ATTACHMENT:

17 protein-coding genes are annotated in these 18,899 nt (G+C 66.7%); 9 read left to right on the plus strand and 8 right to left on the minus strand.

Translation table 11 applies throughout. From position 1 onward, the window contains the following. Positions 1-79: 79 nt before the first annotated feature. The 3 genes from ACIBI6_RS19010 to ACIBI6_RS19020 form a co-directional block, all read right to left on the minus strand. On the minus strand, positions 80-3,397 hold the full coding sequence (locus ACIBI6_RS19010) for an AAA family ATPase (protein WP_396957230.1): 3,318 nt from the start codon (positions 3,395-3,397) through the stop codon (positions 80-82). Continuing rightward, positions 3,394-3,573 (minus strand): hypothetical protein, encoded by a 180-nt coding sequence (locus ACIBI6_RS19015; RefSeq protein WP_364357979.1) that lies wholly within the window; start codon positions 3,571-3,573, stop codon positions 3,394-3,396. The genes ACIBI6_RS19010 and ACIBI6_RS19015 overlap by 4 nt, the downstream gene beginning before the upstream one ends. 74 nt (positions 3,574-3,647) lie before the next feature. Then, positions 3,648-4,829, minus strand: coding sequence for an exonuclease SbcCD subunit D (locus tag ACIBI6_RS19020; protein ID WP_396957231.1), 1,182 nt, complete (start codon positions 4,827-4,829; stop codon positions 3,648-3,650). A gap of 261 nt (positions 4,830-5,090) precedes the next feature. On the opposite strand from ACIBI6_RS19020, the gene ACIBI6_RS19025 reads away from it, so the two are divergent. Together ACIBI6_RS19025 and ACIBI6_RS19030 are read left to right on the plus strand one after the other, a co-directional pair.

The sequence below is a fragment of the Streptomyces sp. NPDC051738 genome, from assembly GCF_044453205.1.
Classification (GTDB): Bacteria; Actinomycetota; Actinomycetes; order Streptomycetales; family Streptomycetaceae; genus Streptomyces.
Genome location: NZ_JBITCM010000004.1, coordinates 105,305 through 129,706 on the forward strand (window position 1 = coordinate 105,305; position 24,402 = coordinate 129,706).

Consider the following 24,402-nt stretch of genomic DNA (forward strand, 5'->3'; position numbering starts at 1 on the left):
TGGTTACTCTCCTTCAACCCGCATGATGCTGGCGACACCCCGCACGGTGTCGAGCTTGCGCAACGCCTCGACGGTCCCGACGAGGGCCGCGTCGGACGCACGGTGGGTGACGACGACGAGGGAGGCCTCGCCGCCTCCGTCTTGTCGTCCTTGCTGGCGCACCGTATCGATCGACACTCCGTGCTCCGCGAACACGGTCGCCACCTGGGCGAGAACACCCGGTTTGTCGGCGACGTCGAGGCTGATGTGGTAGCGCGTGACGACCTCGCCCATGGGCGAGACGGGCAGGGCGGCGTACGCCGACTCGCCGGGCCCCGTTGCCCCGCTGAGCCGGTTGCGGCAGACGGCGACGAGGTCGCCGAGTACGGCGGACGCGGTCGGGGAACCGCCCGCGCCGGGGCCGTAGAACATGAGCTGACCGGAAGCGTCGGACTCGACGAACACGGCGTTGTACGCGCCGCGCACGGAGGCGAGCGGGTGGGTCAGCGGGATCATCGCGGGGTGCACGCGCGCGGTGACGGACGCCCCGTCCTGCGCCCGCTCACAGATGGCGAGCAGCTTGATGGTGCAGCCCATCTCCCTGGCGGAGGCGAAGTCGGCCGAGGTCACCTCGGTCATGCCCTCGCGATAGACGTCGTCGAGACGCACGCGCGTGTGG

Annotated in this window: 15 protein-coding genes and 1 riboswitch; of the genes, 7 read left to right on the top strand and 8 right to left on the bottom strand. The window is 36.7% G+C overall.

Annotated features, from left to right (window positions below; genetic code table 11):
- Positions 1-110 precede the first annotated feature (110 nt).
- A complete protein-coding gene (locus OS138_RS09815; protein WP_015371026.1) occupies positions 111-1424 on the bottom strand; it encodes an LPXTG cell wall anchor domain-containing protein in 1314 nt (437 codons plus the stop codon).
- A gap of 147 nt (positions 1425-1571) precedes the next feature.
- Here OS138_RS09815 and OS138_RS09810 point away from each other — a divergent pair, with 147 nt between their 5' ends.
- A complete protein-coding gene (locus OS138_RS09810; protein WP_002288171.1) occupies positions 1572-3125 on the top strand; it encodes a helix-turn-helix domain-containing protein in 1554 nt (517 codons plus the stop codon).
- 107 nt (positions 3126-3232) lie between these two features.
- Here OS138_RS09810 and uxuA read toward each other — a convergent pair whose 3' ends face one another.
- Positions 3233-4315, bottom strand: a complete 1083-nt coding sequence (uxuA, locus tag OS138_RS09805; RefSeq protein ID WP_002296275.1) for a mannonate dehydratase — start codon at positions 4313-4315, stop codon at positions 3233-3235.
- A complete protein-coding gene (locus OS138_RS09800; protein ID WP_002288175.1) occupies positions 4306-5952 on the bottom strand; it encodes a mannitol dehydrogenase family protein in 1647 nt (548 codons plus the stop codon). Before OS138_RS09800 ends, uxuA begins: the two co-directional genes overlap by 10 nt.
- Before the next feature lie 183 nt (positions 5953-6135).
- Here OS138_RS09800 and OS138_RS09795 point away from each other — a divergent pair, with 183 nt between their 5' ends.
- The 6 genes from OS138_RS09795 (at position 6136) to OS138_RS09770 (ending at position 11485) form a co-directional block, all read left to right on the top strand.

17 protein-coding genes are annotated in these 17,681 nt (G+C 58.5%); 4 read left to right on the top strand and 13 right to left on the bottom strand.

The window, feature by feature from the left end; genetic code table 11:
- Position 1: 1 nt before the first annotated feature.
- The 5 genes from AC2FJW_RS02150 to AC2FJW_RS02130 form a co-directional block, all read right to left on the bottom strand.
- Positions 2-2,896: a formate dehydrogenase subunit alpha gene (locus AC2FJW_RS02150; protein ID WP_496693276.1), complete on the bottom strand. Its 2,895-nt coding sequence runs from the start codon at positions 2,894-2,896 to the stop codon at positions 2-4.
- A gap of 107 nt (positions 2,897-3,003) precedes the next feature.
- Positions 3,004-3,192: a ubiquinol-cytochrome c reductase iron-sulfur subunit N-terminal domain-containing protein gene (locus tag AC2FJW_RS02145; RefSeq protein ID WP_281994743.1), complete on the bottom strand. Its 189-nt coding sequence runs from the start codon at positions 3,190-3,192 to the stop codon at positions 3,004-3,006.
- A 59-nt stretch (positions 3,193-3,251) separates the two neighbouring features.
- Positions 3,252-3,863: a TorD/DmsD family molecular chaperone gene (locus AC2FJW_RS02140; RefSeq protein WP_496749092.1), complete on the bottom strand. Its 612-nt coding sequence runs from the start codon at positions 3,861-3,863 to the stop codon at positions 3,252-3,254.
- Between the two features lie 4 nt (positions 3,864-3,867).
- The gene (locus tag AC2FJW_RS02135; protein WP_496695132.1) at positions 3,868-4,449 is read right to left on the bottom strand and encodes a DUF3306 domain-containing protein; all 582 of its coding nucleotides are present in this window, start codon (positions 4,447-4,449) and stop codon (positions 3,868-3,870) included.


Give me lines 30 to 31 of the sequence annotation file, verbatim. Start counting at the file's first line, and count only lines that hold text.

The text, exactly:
- Positions 3,252-3,863: a TorD/DmsD family molecular chaperone gene (locus AC2FJW_RS02140; RefSeq protein WP_496749092.1), complete on the bottom strand. Its 612-nt coding sequence runs from the start codon at positions 3,861-3,863 to the stop codon at positions 3,252-3,254.
- Between the two features lie 4 nt (positions 3,864-3,867).